Prickly pear fruit water (known in Mexico as agua de tuna, agua=water, tuna=prickly pear fruit) is sweet, refreshing, and a treat in the early fall when the fruit is at its peak. It is also a bit of an anomaly on this blog since I don’t write many beverage recipes.
That is because frankly, most beverages aren’t that exciting to me. And the simplicity of aguas frescas really doesn’t seem to warrant a recipe. After all, these drinks served throughout Mexico as part of the midday meal are simply fruit that is either blended or juiced with water and sugar added. Essentially, these are what in the US would be known as “ades” (as in lemonade, limeade, etc.).
But, there is something special about prickly pear fruit water. This beverage is certainly uncommon outside of Mexico (or at least I have never heard of it in the US). And I think one of the things that makes it so special is that this fruit comes from the unassuming, even sinister-looking, prickly pear cactus.
What are aguas frescas?
Since aguas frescas (literally translates to “cool water”) are so common here in Mexico, it seems only fair to take some time to talk about these midday meal beverage standards.
Agua fresca refers to a variety of non-alcoholic beverages made in Mexico generally using fruit pulp, water, and sugar to provide extra sweetness. Using ice to chill the water is relatively recent. Traditionally, these drinks were stored in clay pots to keep the temperature of the drink just below ambient. Now, it is common to chill these in the fridge before serving. Agua fresca is traditionally served in homes and restaurants during the midday meal or comida.
These drinks can be made out of literally dozens of fruit, depending on what is in season. Some common varieties are guava, mango, lime, papaya, pineapple, watermelon, cantaloupe, orange, and mandarin. Of course, the flavors available will depend on the region of Mexico and what fruit is in season.
One of my favorite varieties during the hot months is made with cucumber and a bit of lime. My kids love agua de jamaica (a variety made by boiling hibiscus flowers) and horchata (a variety made with rice, milk, cinnamon, and sugar). But towards the end of the rainy season, prickly pear fruit becomes abundant in the markets here in central Mexico. And that means it is time for prickly pear fruit water!
Prickly pear fruit in Mexico
Prickly pear fruit comes from the prickly pear cactus. You wouldn’t think of eating this cactus if you didn’t know better, but here in Mexico, we eat the tender cactus pads as well as the fruit, when the fruit is in season.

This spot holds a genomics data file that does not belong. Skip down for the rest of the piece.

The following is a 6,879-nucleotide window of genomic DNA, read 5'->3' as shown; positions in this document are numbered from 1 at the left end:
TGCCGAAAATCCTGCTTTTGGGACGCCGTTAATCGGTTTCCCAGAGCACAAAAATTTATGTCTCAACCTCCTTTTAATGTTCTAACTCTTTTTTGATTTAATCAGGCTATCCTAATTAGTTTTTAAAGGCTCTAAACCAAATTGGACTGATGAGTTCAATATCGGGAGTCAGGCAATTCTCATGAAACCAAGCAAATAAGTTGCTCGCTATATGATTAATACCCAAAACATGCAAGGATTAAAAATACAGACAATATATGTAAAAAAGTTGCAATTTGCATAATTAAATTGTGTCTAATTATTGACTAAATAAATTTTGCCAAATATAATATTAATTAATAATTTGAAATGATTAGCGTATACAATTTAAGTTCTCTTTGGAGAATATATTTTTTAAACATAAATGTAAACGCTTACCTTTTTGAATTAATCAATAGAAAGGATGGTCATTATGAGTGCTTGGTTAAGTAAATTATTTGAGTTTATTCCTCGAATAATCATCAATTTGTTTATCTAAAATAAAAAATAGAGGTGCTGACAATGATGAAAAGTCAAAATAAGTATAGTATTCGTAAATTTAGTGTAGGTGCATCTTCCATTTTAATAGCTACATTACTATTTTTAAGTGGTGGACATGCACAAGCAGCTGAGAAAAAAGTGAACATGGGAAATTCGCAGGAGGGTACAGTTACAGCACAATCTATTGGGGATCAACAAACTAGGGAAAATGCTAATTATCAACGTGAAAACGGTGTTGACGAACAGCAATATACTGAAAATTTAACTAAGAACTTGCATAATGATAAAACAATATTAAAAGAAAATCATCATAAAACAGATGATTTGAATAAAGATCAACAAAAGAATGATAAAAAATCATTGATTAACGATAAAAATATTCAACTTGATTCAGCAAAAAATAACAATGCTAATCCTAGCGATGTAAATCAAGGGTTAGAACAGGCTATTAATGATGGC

The edible fruit grows on the top of the cactus pads and is covered in small thorns. The outer skin of the fruit is removed, revealing a pulpy, seedy fruit center. This is the part used for making prickly pear fruit water. The seedy center can also be eaten raw or unprocessed, seeds and all.
There are a variety of prickly pear fruit types in Mexico. A common type here in central Mexico is a green variety, known as the tuna reina (queen prickly pear fruit). It is the most common variety cultivated and has fewer seeds than other varieties. Red varieties are also available here, but are a bit more difficult to source.
Besides using the prickly pear fruit for agua fresca, the fruit is also used to make other types of beverages including pulque (a fermented beverage produced from the agave). The seeds are sometimes sun-dried, toasted, or used raw, and then ground with chiles to make salsa.
How to handle and select prickly pear fruit
Here in central Mexico, prickly pear fruits are sold with the thorns already removed. You will want to take care when handling these, however, in case any thorns were missed! I look for fruit with firm, unwrinkled skin. Any fruit that is too soft or wrinkled is past its prime.
As noted above, the green variety is more common in central Mexico, but I have been able to find a red variety on occasion. Both have excellent taste and really, the color is a matter of preference or what is available in your area.
How to make this refreshing prickly pear fruit water
It is so easy to make prickly pear fruit water, it literally takes less than 5 minutes and a couple of hours to chill in the fridge!
The fruit will come with a thick skin that surrounds the edible center. You will need to remove this skin first. Slice the ends of the fruit off and then make a slice lengthwise down the side of the fruit. Using your fingers, peel the skin off and discard. The seedy middle of the fruit is what we will use to make this drink.
That’s the hardest part of this process. The rest is literally, throwing the fruit with some water in a blender, blending until smooth, and then straining the mixture to remove all of those seeds!
Add water, sugar, and mix everything together until the sugar is dissolved. Then, chill the drink until you are ready to serve! We have been able to keep prickly pear fruit water in the fridge for up to 2 days. After about 2 days, the mixture becomes thicker and more viscous. I suggest drinking this as fresh as possible for the best taste and texture.
Refreshing Prickly Pear Fruit Water
- 4 prickly pear fruits, outer skin removed (about 1 pound 3 ounces before the skins are removed)
- 7 cups water divided
- 1/2 cup sugar
- In a blender, place prickly pear fruits and 1 cup of water. Blend on high until the mixture is smooth and no chunks of fruit remain.
- Strain the mixture into a pitcher through a fine sieve to remove the seeds
- Add remaining water and sugar
- Stir to dissolve sugar and refrigerate until chilled, or serve over ice
- This drink will keep about 2 days in the fridge.